There's a fine line between an artist spinning out variations of core themes and merely treading water. No doubt some will find Aki Kaurismaki's deceptively slight, 77-minute "Lights in the Dusk" a textbook example of the latter, especially given the strenuously laudatory response that greeted his previous film, the Academy Award-nominated "The Man Without a Past." While there's not much value (outside of sheer contrarian pleasure) in poking holes in a fine movie four years after the fact, it's still worth noting that "The Man Without a Past" probably represents less a high water mark for Kaurismaki's filmmaking (see "Shadows in Paradise") than in the amount of time and money expended on raising his profile, and that this kind of maneuvering, while often valuable, doesn't always pay a filmmaker dividends when their next work rolls around.
"Lights in the Dusk" may not add anything particularly novel to the Kaurismaki formula, but for this viewer, easy familiarity bred content. The concluding chapter in his "Finland/Loser" trilogy (after "Drifting Clouds" and "The Man Without a Past"), "Dusk" follows lonely security guard Koistinen (relative Kaurismaki newcomer Janne Hyytiainen) as the already baleful drudgery of his daily existence takes a decidedly downbeat turn. Ridiculed and mocked by his co-workers and harboring dreams of opening his own security company, Koistinen's only positive interactions occur in his chats with the obviously smitten hot dog stand owner Aila (Maria Heiskanen), until one evening a mysterious platinum blonde sidles up to him in a cafe. Mirja's (Maria Jarvenhelmi) interest in our decidedly unfashionable hero is the kind of inexplicable plot twist that regularly portended at least intrigue, and usually disaster, for the protagonists of the classic noirs Kaurismaki's riffing off of. So its no surprise when their quick courtship (a trip to a rock concert is notably hilarious in its precarious balancing of the filmmaker's obvious love for the exuberance of old-fashioned rock 'n' roll with his trademark mannered deadpan) finds Koistinen playing the fall guy for a heist pulled off by Mirja's friends in the Russian mafia.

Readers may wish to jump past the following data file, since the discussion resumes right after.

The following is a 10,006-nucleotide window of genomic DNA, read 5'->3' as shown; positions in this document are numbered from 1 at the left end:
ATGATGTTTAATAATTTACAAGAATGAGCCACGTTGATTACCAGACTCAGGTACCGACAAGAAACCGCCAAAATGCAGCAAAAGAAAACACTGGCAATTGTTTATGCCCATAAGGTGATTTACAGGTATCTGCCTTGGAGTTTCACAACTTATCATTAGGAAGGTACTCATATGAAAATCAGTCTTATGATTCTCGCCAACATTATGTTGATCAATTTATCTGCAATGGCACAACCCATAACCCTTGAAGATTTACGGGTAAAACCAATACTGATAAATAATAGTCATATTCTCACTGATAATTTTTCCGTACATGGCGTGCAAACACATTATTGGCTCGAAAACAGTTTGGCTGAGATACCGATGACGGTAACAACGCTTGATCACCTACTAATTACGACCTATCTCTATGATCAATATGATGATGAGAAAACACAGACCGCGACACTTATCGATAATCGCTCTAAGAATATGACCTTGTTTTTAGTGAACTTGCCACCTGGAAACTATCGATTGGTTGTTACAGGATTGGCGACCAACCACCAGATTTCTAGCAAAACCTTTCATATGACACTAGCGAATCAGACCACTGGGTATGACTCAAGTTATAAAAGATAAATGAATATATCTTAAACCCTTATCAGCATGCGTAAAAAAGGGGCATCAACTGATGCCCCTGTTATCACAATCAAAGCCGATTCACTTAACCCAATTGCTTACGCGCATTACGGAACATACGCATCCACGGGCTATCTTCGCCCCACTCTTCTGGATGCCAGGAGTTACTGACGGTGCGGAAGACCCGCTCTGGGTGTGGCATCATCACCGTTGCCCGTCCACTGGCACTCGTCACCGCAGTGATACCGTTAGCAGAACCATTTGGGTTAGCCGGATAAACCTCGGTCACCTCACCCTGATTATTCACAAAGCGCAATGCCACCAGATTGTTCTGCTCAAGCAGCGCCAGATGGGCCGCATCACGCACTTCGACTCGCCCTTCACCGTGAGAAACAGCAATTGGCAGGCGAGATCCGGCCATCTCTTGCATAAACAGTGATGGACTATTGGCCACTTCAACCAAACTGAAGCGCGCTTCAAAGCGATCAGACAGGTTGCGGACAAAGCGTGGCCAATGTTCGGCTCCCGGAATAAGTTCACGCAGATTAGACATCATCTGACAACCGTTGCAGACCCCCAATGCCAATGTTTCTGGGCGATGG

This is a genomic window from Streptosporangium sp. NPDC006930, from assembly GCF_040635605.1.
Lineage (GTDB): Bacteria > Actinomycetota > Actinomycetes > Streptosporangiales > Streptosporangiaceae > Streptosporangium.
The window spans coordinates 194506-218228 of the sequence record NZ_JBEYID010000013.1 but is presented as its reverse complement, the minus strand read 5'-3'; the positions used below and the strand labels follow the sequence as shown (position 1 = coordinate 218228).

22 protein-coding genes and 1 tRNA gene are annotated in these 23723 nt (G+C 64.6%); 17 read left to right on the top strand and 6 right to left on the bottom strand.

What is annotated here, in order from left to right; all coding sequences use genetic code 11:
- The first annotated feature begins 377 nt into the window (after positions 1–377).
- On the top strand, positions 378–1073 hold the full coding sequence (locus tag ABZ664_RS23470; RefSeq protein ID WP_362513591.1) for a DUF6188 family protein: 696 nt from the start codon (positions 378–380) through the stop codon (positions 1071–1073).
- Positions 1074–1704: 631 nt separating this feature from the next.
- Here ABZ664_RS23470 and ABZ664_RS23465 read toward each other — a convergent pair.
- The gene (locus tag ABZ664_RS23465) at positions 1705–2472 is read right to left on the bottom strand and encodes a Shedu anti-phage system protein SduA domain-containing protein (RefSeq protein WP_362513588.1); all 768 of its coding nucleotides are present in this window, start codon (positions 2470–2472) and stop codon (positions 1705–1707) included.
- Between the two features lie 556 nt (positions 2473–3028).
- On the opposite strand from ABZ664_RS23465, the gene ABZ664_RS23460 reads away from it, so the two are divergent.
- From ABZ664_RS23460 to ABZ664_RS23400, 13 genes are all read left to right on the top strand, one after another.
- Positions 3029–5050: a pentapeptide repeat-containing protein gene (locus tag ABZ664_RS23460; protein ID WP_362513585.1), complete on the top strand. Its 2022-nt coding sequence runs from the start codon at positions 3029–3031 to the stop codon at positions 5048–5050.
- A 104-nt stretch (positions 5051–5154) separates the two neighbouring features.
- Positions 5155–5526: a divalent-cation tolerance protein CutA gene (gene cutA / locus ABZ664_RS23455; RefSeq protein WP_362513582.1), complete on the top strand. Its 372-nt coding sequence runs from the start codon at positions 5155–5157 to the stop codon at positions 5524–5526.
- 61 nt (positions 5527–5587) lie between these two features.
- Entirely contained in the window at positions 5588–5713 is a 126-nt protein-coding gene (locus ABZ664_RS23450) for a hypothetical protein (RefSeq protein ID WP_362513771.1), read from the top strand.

Yet another narrative that's fully the product of Kaurismaki's decidedly mixed feelings on his hometown, "Dusk" loses "The Man Without a Past"'s trappings of makeshift community (which formed no small part of its appeal) in favor of a more alienated view of the underground workings of a Helsinki wracked by its position straddling the line between Europe and Russia. There may be no European city that's been so carefully rendered ugly and generic as Kaurismaki's succession of glaring neons and street lamps, post-Communist housing blocks, shipyards, and slums - anyone curious about the energetic waterfront, colorful Art Nouveau structures, or recognizable Aaltos might do well just to buy a plane ticket. But Kaurismaki's singularity of purpose, style and milieu never feels suffocating; he's smart and cagey enough a filmmaker to test his limits to the right degree, and he always knows when to fall back on his strengths, namely comedy. I'd contrast "Lights in the Dusk" with kindred laconic funnyman Jim Jarmusch's "Broken Flowers." Where Jarmusch spent a good chunk of the last decade wandering further and further afield to great success and acclaim, his return after the mishap that was "Coffee and Cigarettes" felt nothing if not exhausted. Ever the good, conflicted, and terribly wry Finn, Kaurismaki's brief moment in the sun has left him unchanged - "Lights in the Dusk" is nothing more nor less than exactly the kind film he's always made. On a handful of occasions throughout his career he's plumbed this material better than almost anyone, and even if "Dusk" may not come close to scaling those heights, it's easy enjoyment while we wait for the next attempt.
Jeff Reichert is co-founder and editor of Reverse Shot and currently works for Magnolia Pictures.